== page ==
Even here on this blog, where I have explicitly avoided associations with my employer, I can’t just come on here and spout off profanities, complaints, and attacks about the work I do. Regardless of how upset I may get, I know it’s not professional or appropriate, so I just can’t do it. In addition to that, I have a responsibility to my patients’ to not allow them to lose any confidence in the care they are receiving.
Discussing nursing issues online is one thing, but attacking your employer, or violating privacy laws and trust is certainly another.
Social Media is “Cutting Edge”
But the article at Fierce Healthcare makes a valid point in stating that “57% of consumers said that as hospital’s social media connections would strongly affect their decisions to receive treatment.” Because a hospital that embraces social media can be seen as consumers as “Cutting edge.” It makes sense that people want to to go to the hospital that uses the most advanced technologies and forms of communication. Through the use of technology in healthcare we have prolonged our lives and improves our quality of life substantially.
Some 25% of consumers have stated that they intend on making a connection with hospitals through social media in the future. And most of these people are women between the ages of 36-64 years old. So hospitals better start getting engaged, if they want to get paid since right now they are about the only people who can find jobs in this rough economy.
For more details from this survey, you can visit YouGov to read Consumers’ Use, Preference, and Expectations of Hospital Social Media. But the highlights are:
- 57 % said that a social media connection with a hospital was likely to have a strong impact on their decision to seek treatment at that hospital.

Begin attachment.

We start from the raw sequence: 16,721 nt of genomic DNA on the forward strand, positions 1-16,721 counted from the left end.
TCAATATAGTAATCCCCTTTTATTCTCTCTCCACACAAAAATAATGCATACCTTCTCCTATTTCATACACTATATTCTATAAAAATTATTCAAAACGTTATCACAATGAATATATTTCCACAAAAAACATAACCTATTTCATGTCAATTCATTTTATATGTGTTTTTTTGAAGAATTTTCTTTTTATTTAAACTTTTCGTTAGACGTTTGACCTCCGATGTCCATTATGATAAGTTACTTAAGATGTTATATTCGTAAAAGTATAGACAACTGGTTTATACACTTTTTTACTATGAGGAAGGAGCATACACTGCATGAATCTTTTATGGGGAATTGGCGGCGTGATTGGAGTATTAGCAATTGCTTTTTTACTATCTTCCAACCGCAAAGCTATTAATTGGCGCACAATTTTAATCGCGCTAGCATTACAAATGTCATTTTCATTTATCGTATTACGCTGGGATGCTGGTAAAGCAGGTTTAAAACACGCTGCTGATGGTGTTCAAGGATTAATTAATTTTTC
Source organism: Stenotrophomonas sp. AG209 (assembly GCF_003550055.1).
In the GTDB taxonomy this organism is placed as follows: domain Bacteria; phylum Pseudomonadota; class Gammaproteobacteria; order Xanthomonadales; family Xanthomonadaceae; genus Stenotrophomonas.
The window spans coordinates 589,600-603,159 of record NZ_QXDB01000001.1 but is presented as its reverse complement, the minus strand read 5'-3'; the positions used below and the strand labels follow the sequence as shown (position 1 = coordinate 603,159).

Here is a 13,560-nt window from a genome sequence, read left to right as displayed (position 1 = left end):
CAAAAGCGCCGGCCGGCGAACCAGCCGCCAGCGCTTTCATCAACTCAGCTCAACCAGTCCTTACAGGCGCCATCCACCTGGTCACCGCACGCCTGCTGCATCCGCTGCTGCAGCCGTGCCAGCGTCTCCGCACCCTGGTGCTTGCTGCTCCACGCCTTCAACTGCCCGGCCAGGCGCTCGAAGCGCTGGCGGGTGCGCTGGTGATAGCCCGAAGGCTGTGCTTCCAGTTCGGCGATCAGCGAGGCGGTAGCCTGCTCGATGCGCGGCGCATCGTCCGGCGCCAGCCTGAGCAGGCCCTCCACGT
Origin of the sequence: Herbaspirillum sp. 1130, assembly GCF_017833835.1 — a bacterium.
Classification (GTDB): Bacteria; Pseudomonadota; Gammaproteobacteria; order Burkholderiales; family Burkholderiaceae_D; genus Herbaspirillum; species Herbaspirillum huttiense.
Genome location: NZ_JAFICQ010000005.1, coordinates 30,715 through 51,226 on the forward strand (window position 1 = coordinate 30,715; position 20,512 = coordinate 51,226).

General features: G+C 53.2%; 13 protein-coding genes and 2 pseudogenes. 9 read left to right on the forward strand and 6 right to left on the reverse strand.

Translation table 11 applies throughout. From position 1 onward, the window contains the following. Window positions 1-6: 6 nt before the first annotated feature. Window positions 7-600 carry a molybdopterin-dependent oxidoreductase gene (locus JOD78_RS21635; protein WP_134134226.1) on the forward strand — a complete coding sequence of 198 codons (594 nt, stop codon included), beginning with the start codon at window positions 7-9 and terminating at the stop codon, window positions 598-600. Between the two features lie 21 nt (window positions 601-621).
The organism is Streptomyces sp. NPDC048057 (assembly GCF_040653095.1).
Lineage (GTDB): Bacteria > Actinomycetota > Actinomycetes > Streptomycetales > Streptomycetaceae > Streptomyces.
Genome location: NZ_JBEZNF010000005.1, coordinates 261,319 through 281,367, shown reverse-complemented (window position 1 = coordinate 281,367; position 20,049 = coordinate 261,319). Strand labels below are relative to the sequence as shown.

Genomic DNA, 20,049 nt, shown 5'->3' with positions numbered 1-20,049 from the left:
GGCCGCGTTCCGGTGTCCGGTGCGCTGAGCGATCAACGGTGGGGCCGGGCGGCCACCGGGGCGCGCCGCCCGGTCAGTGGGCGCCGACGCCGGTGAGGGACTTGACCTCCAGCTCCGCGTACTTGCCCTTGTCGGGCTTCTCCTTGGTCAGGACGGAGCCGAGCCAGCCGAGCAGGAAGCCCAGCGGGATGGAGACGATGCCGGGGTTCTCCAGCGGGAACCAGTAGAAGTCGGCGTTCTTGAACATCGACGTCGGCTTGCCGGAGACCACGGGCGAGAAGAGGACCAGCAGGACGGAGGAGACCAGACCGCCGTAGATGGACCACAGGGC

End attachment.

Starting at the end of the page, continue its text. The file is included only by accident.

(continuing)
- One in four consumers said that they are likely to connect with hospitals in the future.
- Those most likely to connect are women between the age of 36 and 64
- 81% of consumers believe that if a hospital has a strong social media presence, they are likely to be more cutting edge, creating a halo effect across clinical functions
Engage Your Potential Patients
Patients have a choice when it comes to determining who provides their healthcare. If you want to be seen as cutting-edge, and involved with your patients, then you need to suck it up and get online. You need to provide worthwhile content that drives consumers to you. You need to be a resource to the community and embrace your online image and reputation.
You need to be on social media and you need to do it right.
And to healthcare providers that may have the potential to make a fool of yourself online, kindly do all us professionals a favor and refrain from associating yourself with us. We don’t need the drama and certainly the bash to our profession. Our patients deserve better. We deserve better.
- The YouGov.com Survey: Consumers’ Use, Preference and Expectations of Hospital Social Media